I used to be in total control. Self-disciplined enough to get something done or, conversely, resist doing something. I put this down to being well brought up and that made me feel good about myself. Do what I had to do, and not do what I shouldn’t. A safe way to go through life.
Sounds great – but everything has a price. And the price I paid for this self-discipline was that I could no longer be candid and intuitive in my reactions. What I didn’t realise was that this was actually a defence mechanism that I had developed: reaction formation. In short, this means I supressed my gut reaction to listen to my actual needs and reacted in a way that I thought I should.
Can you remember my earlier post about the nine idealised self-images?
If not, or if you missed that post, read it again as it’s very relevant here. My dominant defence mechanism – reaction formation – protects my idealised self-image, namely my idea of myself as a good and just person…And each of the nine enneagram types has a its own dominant defence mechanism, just as each has its own idealised self-image.
Defence mechanisms are often, incorrectly, explained as mechanisms that protect us from the outside world; as survival techniques enable us to deal with the outside world. And to a certain extent that is what they do. However, they also do this when it is totally unnecessary. The actual function of the defence mechanisms is, in fact, to protect your inner world. More specifically: they protect your ego and reconfirm your idealised self-image.
The enneagram method is not, unlike strict Eastern spiritual practices, focused on freeing yourself from your ego. On the contrary, we believe – in line with Western psychology – that you need a healthy ego. What we also see, however, is that if we are controlled by our ego and are thus unable to make free choices, our ego can actually get in our way. By stopping us from fulfilling our actual needs, or from enjoying life to the full or…..well, you get the picture.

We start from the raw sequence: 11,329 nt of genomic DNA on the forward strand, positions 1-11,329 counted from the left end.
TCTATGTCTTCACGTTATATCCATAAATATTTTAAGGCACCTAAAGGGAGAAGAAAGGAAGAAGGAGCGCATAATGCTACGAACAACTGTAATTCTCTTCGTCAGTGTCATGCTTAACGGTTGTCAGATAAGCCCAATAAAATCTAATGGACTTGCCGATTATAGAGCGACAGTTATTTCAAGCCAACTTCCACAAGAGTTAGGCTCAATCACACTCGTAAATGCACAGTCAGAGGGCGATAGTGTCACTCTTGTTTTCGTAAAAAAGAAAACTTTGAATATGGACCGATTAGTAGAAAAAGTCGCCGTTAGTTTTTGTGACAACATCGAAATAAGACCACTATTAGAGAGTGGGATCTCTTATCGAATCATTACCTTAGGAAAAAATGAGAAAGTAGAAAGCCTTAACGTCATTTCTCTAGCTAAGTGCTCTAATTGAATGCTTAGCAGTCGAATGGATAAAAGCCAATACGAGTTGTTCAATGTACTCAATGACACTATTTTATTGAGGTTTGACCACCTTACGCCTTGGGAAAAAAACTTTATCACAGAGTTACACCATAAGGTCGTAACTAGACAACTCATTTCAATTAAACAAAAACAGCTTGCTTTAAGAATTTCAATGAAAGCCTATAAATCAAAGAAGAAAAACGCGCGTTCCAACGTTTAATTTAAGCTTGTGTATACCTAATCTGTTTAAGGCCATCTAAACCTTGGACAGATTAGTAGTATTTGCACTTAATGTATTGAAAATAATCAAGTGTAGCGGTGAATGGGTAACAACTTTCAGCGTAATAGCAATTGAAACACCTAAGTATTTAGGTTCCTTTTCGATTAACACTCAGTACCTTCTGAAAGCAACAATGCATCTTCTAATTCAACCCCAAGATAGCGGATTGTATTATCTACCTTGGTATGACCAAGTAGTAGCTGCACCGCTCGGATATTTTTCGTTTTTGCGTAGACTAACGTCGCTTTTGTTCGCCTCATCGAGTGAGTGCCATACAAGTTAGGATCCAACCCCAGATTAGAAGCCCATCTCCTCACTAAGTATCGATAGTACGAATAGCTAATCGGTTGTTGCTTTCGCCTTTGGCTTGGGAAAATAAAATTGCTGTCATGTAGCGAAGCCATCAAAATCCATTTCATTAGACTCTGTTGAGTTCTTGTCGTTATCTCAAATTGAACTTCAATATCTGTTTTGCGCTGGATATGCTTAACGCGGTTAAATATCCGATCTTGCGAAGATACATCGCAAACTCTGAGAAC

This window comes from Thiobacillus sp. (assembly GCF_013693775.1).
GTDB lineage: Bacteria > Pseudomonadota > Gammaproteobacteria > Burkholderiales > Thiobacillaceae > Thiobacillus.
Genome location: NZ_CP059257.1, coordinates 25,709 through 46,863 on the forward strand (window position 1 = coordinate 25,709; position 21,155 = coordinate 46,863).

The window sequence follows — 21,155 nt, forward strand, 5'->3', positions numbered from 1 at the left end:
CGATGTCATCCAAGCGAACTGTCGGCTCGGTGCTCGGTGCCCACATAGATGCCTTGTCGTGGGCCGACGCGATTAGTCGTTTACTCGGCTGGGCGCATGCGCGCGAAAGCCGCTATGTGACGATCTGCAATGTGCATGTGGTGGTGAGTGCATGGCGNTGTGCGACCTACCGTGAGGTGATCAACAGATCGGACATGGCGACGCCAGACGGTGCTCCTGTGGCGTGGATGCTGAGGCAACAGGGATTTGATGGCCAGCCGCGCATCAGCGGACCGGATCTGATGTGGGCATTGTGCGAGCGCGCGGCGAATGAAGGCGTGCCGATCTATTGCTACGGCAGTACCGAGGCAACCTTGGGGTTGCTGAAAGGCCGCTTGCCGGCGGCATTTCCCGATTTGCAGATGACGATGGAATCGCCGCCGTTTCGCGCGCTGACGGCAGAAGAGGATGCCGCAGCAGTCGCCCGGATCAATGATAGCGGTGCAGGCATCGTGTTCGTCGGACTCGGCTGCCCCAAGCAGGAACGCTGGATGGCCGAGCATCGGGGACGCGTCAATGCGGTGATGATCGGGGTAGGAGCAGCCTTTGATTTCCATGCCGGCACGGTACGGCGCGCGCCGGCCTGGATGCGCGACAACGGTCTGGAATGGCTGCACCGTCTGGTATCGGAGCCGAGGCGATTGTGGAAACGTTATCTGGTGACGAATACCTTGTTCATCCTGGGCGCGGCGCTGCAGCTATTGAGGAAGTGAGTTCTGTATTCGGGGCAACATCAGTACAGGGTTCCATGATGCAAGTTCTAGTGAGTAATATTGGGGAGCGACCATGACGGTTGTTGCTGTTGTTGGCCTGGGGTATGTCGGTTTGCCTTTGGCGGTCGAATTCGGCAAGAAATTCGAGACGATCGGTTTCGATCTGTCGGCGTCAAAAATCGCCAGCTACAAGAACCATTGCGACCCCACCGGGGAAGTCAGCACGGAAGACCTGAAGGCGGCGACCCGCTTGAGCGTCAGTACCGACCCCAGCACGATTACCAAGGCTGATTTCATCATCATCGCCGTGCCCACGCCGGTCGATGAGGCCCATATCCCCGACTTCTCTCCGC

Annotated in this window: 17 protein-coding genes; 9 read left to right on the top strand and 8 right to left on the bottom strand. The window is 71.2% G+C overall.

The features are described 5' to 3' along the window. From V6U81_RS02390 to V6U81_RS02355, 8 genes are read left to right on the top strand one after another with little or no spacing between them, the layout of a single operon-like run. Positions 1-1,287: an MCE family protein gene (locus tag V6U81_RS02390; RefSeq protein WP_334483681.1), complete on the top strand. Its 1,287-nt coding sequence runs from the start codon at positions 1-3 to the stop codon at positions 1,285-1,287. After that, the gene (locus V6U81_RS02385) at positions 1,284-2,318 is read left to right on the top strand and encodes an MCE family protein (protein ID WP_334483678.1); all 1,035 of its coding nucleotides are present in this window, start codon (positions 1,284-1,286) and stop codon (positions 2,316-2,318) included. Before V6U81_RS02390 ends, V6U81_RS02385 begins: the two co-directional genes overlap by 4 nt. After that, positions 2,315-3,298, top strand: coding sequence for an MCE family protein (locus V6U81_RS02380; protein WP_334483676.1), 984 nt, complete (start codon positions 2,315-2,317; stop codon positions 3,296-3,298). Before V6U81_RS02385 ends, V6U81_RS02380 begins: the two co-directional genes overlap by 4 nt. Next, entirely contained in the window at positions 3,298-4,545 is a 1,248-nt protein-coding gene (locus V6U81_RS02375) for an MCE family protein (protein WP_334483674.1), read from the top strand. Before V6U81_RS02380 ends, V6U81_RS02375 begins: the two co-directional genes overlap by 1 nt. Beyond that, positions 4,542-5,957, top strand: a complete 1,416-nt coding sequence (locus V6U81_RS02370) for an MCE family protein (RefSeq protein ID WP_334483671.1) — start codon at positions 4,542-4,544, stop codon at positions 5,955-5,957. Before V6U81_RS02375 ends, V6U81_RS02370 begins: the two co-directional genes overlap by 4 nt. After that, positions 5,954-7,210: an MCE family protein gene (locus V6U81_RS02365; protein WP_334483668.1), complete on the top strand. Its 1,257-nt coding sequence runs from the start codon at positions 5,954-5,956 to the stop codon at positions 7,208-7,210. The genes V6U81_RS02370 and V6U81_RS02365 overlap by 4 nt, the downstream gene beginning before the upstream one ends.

Recognising and understanding my dominant defence mechanism helped me become aware of when it was taking over, how I experienced this and how, eventually, I could rise above it. THIS is the enneagram method. It generates a great feeling of inner freedom and choice. For example by freeing me from my self-imposed need to always finish my work before going outside.
Can you see how this could help you too? With your own story, based on your own enneagram type? And can you see what insight this can give you as a coach when working with, for example, a type 1 coachee (the perfectionist, like me)?
Can you now see why there’s no point in telling a type 1 coachee (or yourself) that good is good enough? The perfectionist can usually see this for themselves. What stops this coachee from acting in accordance with this is situated in the deepest level of their defence mechanism. As a coach (of yourself or others) you can only create the space for personal development when you work at the level of these defence mechanisms. You can read about how to do this in my next posts.
In my blog I use the example of type 1 because that represents my story. There are of course nine defence mechanisms:
type 1 – reaction formation
type 2 – repression
type 3 – identification
type 4 – introjection
type 5 – isolation
type 6 – projection
type 7 – rationalisation
type 8 – denial
type 9 – numbing
Would you like to read more about one of these other defence mechanisms in my next post? Share this in the comments box below, preferably with a short explanation of why you want to know more about that particular defence mechanism. If there’s enough interest, I’d be more than happy to oblige.
And THANK YOU for the time you have invested in reading my blog and reacting to it.
To your personal growth!